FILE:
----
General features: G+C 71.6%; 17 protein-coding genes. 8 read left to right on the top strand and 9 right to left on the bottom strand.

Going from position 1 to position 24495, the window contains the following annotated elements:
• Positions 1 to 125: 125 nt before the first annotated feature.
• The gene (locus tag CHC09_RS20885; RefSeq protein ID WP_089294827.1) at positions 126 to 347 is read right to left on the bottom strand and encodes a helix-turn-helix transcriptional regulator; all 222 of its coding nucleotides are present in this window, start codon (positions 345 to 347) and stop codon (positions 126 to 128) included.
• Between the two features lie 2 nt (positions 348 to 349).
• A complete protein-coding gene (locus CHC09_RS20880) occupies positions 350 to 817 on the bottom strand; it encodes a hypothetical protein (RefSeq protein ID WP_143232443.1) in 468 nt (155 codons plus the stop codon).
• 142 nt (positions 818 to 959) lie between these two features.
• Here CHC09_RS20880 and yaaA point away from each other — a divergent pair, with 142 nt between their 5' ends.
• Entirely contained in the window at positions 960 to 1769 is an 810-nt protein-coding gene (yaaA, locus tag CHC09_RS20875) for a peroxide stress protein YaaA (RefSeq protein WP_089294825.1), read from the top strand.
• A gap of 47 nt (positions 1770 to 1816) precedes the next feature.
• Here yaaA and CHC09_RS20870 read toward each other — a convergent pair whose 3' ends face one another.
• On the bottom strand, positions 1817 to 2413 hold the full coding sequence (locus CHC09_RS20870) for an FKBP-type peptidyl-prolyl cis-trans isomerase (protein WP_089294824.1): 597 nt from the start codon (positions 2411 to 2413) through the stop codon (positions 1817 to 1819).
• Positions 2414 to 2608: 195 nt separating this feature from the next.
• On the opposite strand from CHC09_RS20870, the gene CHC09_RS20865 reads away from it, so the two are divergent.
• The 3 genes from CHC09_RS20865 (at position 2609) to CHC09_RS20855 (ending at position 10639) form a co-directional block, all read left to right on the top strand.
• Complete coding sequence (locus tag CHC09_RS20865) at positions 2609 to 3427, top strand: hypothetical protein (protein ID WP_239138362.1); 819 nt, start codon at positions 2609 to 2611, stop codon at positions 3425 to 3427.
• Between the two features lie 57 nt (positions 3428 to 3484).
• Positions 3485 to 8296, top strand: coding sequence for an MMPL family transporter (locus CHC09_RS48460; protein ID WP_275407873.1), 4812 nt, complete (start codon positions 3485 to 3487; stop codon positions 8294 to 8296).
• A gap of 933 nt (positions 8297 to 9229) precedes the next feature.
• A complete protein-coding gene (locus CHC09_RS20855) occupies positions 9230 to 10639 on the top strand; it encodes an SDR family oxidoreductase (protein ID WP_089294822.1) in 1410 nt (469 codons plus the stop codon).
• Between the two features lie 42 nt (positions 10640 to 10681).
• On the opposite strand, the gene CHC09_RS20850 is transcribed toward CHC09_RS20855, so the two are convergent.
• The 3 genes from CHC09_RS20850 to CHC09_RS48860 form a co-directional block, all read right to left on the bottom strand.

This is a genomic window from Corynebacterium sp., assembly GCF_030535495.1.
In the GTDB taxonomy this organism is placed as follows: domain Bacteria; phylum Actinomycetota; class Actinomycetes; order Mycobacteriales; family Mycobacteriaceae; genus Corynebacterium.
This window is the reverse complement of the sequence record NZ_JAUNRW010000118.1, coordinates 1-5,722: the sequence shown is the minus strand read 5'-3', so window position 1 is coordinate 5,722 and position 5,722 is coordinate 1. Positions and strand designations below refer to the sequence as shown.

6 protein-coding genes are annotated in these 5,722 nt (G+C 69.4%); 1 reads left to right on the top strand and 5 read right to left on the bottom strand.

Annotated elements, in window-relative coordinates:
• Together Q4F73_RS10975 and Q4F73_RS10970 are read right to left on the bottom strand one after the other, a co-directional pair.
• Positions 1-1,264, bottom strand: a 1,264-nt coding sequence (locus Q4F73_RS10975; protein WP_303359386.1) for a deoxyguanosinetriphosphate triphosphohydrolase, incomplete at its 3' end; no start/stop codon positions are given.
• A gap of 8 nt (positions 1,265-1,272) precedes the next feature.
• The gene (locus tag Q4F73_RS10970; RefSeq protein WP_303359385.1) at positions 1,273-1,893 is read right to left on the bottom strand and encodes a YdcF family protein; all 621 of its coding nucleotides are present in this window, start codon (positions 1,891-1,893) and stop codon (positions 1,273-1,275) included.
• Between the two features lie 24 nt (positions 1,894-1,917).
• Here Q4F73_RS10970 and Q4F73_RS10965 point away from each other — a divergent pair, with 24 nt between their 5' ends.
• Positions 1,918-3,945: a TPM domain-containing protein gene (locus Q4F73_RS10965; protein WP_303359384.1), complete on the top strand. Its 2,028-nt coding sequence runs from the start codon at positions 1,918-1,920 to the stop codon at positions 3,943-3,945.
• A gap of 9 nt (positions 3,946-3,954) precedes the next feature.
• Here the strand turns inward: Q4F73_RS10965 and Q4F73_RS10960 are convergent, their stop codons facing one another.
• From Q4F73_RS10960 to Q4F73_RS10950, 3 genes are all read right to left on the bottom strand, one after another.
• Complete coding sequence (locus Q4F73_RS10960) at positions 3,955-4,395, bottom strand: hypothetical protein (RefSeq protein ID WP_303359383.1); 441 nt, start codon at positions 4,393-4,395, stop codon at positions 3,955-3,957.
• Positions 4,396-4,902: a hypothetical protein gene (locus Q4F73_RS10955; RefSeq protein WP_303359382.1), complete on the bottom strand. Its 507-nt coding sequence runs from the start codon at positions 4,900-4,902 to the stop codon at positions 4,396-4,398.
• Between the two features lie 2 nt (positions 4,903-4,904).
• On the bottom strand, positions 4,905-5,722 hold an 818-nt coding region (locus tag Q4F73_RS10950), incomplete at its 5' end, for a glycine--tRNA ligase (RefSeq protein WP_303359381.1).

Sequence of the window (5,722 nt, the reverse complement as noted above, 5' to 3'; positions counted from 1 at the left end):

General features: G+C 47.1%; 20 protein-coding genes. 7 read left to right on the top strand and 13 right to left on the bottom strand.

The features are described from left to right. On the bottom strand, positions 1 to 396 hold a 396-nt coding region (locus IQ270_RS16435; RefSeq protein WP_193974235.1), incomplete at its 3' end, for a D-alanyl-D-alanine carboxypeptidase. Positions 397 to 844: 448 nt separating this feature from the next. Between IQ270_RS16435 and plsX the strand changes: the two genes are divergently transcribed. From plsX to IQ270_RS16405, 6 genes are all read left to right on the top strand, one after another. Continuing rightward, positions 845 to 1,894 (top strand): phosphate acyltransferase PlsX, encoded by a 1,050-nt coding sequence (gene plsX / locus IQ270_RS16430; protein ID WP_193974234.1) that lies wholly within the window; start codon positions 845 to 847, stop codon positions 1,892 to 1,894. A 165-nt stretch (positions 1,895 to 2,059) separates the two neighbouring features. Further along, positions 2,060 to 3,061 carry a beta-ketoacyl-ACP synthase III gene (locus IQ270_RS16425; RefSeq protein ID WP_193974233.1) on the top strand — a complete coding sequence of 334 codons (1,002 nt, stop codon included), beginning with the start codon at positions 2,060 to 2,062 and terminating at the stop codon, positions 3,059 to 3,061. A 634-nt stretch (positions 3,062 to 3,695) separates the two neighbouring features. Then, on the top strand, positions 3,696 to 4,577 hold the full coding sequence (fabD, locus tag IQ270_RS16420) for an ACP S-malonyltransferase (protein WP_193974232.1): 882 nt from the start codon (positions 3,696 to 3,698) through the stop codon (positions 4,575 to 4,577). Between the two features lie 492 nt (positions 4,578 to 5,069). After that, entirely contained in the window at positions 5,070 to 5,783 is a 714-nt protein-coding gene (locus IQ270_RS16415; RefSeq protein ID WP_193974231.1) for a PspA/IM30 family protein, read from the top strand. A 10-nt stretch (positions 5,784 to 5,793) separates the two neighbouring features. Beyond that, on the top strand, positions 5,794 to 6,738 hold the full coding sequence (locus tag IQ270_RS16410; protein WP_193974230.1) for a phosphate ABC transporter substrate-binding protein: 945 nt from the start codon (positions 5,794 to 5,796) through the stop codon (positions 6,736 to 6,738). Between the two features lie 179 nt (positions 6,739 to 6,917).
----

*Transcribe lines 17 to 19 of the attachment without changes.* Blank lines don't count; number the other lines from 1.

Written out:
• Between the two features lie 57 nt (positions 3428 to 3484).
• Positions 3485 to 8296, top strand: coding sequence for an MMPL family transporter (locus CHC09_RS48460; protein ID WP_275407873.1), 4812 nt, complete (start codon positions 3485 to 3487; stop codon positions 8294 to 8296).
• A gap of 933 nt (positions 8297 to 9229) precedes the next feature.